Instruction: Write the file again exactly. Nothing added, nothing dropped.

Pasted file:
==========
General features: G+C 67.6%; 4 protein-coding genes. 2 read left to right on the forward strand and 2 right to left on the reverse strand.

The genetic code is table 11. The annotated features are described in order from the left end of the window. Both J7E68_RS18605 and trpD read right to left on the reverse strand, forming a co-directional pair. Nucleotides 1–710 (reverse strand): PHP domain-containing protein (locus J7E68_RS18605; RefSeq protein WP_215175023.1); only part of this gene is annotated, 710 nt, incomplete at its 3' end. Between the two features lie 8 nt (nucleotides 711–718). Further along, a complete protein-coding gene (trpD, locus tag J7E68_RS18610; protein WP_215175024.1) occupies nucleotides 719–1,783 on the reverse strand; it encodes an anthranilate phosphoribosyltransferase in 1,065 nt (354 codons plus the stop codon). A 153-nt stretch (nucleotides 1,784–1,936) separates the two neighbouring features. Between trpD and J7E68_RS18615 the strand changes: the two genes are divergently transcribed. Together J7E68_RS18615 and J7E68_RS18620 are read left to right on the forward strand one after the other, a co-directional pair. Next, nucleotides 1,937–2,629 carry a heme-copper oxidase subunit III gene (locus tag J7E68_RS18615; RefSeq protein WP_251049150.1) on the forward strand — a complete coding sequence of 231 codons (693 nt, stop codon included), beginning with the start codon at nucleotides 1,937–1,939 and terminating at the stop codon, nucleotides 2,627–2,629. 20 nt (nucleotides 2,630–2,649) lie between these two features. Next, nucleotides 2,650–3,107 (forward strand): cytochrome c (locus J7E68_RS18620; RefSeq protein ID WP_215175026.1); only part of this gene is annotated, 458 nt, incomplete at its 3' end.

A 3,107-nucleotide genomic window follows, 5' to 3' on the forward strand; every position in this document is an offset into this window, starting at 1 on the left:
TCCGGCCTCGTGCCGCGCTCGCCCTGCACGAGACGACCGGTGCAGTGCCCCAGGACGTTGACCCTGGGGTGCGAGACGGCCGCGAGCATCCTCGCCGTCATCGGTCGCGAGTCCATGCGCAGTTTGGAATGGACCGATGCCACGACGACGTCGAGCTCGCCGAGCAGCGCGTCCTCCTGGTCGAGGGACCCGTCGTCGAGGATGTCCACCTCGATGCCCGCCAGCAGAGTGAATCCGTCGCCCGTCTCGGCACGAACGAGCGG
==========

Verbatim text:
General features: G+C 67.6%; 4 protein-coding genes. 2 read left to right on the forward strand and 2 right to left on the reverse strand.

The genetic code is table 11. The annotated features are described in order from the left end of the window. Both J7E68_RS18605 and trpD read right to left on the reverse strand, forming a co-directional pair. Nucleotides 1–710 (reverse strand): PHP domain-containing protein (locus J7E68_RS18605; RefSeq protein WP_215175023.1); only part of this gene is annotated, 710 nt, incomplete at its 3' end. Between the two features lie 8 nt (nucleotides 711–718). Further along, a complete protein-coding gene (trpD, locus tag J7E68_RS18610; protein WP_215175024.1) occupies nucleotides 719–1,783 on the reverse strand; it encodes an anthranilate phosphoribosyltransferase in 1,065 nt (354 codons plus the stop codon). A 153-nt stretch (nucleotides 1,784–1,936) separates the two neighbouring features. Between trpD and J7E68_RS18615 the strand changes: the two genes are divergently transcribed. Together J7E68_RS18615 and J7E68_RS18620 are read left to right on the forward strand one after the other, a co-directional pair. Next, nucleotides 1,937–2,629 carry a heme-copper oxidase subunit III gene (locus tag J7E68_RS18615; RefSeq protein WP_251049150.1) on the forward strand — a complete coding sequence of 231 codons (693 nt, stop codon included), beginning with the start codon at nucleotides 1,937–1,939 and terminating at the stop codon, nucleotides 2,627–2,629. 20 nt (nucleotides 2,630–2,649) lie between these two features. Next, nucleotides 2,650–3,107 (forward strand): cytochrome c (locus J7E68_RS18620; RefSeq protein ID WP_215175026.1); only part of this gene is annotated, 458 nt, incomplete at its 3' end.

A 3,107-nucleotide genomic window follows, 5' to 3' on the forward strand; every position in this document is an offset into this window, starting at 1 on the left:
TCCGGCCTCGTGCCGCGCTCGCCCTGCACGAGACGACCGGTGCAGTGCCCCAGGACGTTGACCCTGGGGTGCGAGACGGCCGCGAGCATCCTCGCCGTCATCGGTCGCGAGTCCATGCGCAGTTTGGAATGGACCGATGCCACGACGACGTCGAGCTCGCCGAGCAGCGCGTCCTCCTGGTCGAGGGACCCGTCGTCGAGGATGTCCACCTCGATGCCCGCCAGCAGAGTGAATCCGTCGCCCGTCTCGGCACGAACGAGCGG